This study aims at establishing a comparative psychological profile of male and female adolescents at the moment of the application of measures in juvenile centers in Québec (centres jeunesse du Québec, CJQ) as well as their family and social characteristics. The study compares 213 adolescents (12-17 years old) receiving services in CJQ in accordance with the juvenile offenders act (Loi sur les jeunes contrevenants), with 213 adolescents from high schools of impoverished neighbourhoods. Results reveal serious problems of adaptation, external disorders and interiorized disorders and a regular substance abuse among many juvenile offenders. These problems are much more frequent in CJQ than within the juvenile population. The situation of these adolescents is worrisome, given that a high prevalence of depression and sexual victimisation is also observed in females. Finally, families whose adolescent receives services in CJQ have less financial, personal and social resources, as well as more difficulty exercising their parental role compared to parents in the general population. In conclusion, recommendations are proposed concerning psychosocial services necessary for these adolescents and their families.
The study sought to determine whether maltreatment subtypes, family sexuality, and personal characteristics predicted and distinguished child problematic sexual behaviors (PSB) and externalizing problems (EP). Participants were families of 188 children, 6-11 years old, referred by child welfare services in four Quebec districts. Caregivers completed interviews and questionnaires. Results suggested that family environment and maltreatment subtypes had partially different impacts on PSB and EP. When EP and gender were controlled, younger children in a sexualized family environment and those verbally victimized were more likely to exhibit PSB. When PSB and gender were controlled, verbal abuse and neglect emerged as predictors of EP. Potential implications for child PSB research and interventions are discussed.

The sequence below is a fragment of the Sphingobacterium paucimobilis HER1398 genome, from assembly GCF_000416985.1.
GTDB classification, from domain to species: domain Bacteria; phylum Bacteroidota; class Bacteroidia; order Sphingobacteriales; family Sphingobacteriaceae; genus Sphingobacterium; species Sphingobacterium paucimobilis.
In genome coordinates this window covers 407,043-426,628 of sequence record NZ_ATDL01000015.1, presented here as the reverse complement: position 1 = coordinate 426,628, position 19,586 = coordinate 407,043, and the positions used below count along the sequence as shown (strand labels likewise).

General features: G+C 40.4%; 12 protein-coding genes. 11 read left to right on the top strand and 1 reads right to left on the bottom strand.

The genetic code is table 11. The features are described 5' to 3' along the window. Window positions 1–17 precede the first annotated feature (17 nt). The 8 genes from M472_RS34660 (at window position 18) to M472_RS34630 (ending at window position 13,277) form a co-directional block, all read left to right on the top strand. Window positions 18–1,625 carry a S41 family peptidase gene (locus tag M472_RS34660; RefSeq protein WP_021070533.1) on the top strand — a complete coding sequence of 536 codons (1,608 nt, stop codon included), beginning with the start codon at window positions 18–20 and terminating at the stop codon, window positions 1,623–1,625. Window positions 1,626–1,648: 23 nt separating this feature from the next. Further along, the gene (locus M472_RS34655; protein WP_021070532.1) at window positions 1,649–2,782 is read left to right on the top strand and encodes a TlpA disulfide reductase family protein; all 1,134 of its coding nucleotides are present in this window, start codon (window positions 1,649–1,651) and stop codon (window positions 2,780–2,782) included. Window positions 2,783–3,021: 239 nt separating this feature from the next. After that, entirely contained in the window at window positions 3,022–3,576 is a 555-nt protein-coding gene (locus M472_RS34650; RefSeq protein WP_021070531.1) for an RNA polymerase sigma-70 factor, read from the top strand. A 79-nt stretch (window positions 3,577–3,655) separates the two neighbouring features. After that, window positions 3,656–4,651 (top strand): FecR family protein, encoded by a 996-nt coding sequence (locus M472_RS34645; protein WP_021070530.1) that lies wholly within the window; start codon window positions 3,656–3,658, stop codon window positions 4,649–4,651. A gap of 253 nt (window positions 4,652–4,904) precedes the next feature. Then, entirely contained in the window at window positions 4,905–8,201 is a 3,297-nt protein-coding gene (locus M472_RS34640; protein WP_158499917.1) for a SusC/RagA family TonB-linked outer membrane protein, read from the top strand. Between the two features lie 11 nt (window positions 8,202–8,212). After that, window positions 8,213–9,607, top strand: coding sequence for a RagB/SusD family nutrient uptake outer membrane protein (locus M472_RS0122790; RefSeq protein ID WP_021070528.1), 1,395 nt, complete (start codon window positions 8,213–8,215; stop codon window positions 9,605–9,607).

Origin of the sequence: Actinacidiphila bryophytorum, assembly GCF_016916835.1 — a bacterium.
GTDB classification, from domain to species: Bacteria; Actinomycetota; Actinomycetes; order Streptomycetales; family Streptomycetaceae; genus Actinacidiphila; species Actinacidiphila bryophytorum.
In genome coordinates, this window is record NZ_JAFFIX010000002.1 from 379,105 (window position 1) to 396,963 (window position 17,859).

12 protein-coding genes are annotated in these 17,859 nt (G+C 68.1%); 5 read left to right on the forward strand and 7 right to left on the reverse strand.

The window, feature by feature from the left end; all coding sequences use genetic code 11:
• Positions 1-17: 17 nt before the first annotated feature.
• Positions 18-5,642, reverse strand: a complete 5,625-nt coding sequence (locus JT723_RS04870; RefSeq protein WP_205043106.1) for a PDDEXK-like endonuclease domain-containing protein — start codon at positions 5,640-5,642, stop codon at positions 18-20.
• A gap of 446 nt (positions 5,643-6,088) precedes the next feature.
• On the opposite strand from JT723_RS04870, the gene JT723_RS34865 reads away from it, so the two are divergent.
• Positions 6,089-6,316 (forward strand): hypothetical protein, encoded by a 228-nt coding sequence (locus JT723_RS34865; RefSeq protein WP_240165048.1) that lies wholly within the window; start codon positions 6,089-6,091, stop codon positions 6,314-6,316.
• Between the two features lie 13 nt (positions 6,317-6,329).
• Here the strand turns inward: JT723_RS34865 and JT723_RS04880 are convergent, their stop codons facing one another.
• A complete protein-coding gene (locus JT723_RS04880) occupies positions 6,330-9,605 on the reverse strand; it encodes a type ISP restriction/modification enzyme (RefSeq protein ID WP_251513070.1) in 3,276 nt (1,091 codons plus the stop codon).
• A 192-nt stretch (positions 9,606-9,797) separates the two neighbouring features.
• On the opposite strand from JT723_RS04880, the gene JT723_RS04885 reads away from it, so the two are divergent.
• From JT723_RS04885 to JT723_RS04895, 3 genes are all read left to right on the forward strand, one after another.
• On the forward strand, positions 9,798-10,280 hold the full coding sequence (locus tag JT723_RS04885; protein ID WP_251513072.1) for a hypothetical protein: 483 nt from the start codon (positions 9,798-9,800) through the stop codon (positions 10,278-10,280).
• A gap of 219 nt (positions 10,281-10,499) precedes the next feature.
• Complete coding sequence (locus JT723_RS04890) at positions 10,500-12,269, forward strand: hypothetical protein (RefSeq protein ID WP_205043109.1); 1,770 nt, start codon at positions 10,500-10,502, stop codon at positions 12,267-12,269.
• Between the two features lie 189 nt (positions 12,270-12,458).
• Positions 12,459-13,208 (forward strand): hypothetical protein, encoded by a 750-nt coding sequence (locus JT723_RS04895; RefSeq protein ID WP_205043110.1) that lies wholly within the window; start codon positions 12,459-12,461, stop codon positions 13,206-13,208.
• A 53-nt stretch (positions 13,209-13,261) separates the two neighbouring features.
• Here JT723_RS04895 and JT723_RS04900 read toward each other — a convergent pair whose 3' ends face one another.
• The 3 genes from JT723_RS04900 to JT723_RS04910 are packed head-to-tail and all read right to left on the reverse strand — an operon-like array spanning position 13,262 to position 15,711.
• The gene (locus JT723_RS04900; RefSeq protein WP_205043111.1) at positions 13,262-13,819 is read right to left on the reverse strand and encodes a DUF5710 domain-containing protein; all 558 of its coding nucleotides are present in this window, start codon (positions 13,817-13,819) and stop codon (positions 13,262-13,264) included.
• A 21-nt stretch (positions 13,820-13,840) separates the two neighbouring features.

There are two factors that limit our knowledge of the risk factors associated with homelessness among runaway adolescents, namely (1) the samples used are often composed of youth homeless service users and/or youths living on the streets (visible homelessness), whereas most adolescents in fact use "private" resources (hidden homelessness), and (2) failure to use an adequate control group to identify risk factors associated specifically with homelessness. Our study compares the characteristics of two groups of youths under the supervision of the youth protection system, according to the presence or absence of periods of homelessness. The results throw light on the factors underlying the shift from "at risk" to "homeless", showing that youths with experience of homelessness are more likely to have been placed in substitute home environments, have experienced significant relationship difficulties with one of their parents (deterioration of the parent/youth relationship and parental abuse) and to have been diagnosed with behavioural disorders. The findings suggest that the decision to place young people under supervision is based more on the dynamic between risk factors rather than on the existence of behavioural problems.